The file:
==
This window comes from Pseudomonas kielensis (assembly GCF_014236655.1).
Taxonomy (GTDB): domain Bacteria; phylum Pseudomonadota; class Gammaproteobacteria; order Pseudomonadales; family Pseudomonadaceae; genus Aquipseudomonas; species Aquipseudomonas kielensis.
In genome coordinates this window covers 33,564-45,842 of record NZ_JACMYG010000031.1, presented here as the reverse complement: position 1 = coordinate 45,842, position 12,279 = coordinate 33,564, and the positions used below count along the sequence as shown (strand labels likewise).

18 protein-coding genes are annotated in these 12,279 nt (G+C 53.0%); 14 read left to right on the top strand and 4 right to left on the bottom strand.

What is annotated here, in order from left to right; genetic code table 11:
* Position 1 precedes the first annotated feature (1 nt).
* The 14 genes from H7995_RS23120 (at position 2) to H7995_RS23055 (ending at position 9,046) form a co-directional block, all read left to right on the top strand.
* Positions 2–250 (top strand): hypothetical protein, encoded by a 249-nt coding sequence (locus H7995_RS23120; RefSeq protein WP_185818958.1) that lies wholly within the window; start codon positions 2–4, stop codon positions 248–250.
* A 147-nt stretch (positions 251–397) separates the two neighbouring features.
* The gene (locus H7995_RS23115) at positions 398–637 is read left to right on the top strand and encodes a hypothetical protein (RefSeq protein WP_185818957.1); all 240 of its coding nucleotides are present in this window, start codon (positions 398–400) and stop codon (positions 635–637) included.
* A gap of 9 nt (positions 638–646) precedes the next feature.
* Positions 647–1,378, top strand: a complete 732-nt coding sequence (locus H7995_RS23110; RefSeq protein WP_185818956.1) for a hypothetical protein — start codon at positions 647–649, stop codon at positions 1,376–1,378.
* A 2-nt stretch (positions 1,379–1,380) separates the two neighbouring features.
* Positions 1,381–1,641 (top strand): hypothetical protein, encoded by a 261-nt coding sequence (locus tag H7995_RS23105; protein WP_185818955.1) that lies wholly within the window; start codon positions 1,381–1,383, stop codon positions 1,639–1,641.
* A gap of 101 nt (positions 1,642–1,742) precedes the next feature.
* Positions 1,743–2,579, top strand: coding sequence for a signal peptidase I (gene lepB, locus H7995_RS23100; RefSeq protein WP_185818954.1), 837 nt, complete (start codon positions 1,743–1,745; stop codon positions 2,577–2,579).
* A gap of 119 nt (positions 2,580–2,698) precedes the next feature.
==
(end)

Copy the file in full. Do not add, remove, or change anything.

This window comes from Pseudomonas kielensis (assembly GCF_014236655.1).
Taxonomy (GTDB): domain Bacteria; phylum Pseudomonadota; class Gammaproteobacteria; order Pseudomonadales; family Pseudomonadaceae; genus Aquipseudomonas; species Aquipseudomonas kielensis.
In genome coordinates this window covers 33,564-45,842 of record NZ_JACMYG010000031.1, presented here as the reverse complement: position 1 = coordinate 45,842, position 12,279 = coordinate 33,564, and the positions used below count along the sequence as shown (strand labels likewise).

18 protein-coding genes are annotated in these 12,279 nt (G+C 53.0%); 14 read left to right on the top strand and 4 right to left on the bottom strand.

What is annotated here, in order from left to right; genetic code table 11:
* Position 1 precedes the first annotated feature (1 nt).
* The 14 genes from H7995_RS23120 (at position 2) to H7995_RS23055 (ending at position 9,046) form a co-directional block, all read left to right on the top strand.
* Positions 2–250 (top strand): hypothetical protein, encoded by a 249-nt coding sequence (locus H7995_RS23120; RefSeq protein WP_185818958.1) that lies wholly within the window; start codon positions 2–4, stop codon positions 248–250.
* A 147-nt stretch (positions 251–397) separates the two neighbouring features.
* The gene (locus H7995_RS23115) at positions 398–637 is read left to right on the top strand and encodes a hypothetical protein (RefSeq protein WP_185818957.1); all 240 of its coding nucleotides are present in this window, start codon (positions 398–400) and stop codon (positions 635–637) included.
* A gap of 9 nt (positions 638–646) precedes the next feature.
* Positions 647–1,378, top strand: a complete 732-nt coding sequence (locus H7995_RS23110; RefSeq protein WP_185818956.1) for a hypothetical protein — start codon at positions 647–649, stop codon at positions 1,376–1,378.
* A 2-nt stretch (positions 1,379–1,380) separates the two neighbouring features.
* Positions 1,381–1,641 (top strand): hypothetical protein, encoded by a 261-nt coding sequence (locus tag H7995_RS23105; protein WP_185818955.1) that lies wholly within the window; start codon positions 1,381–1,383, stop codon positions 1,639–1,641.
* A gap of 101 nt (positions 1,642–1,742) precedes the next feature.
* Positions 1,743–2,579, top strand: coding sequence for a signal peptidase I (gene lepB, locus H7995_RS23100; RefSeq protein WP_185818954.1), 837 nt, complete (start codon positions 1,743–1,745; stop codon positions 2,577–2,579).
* A gap of 119 nt (positions 2,580–2,698) precedes the next feature.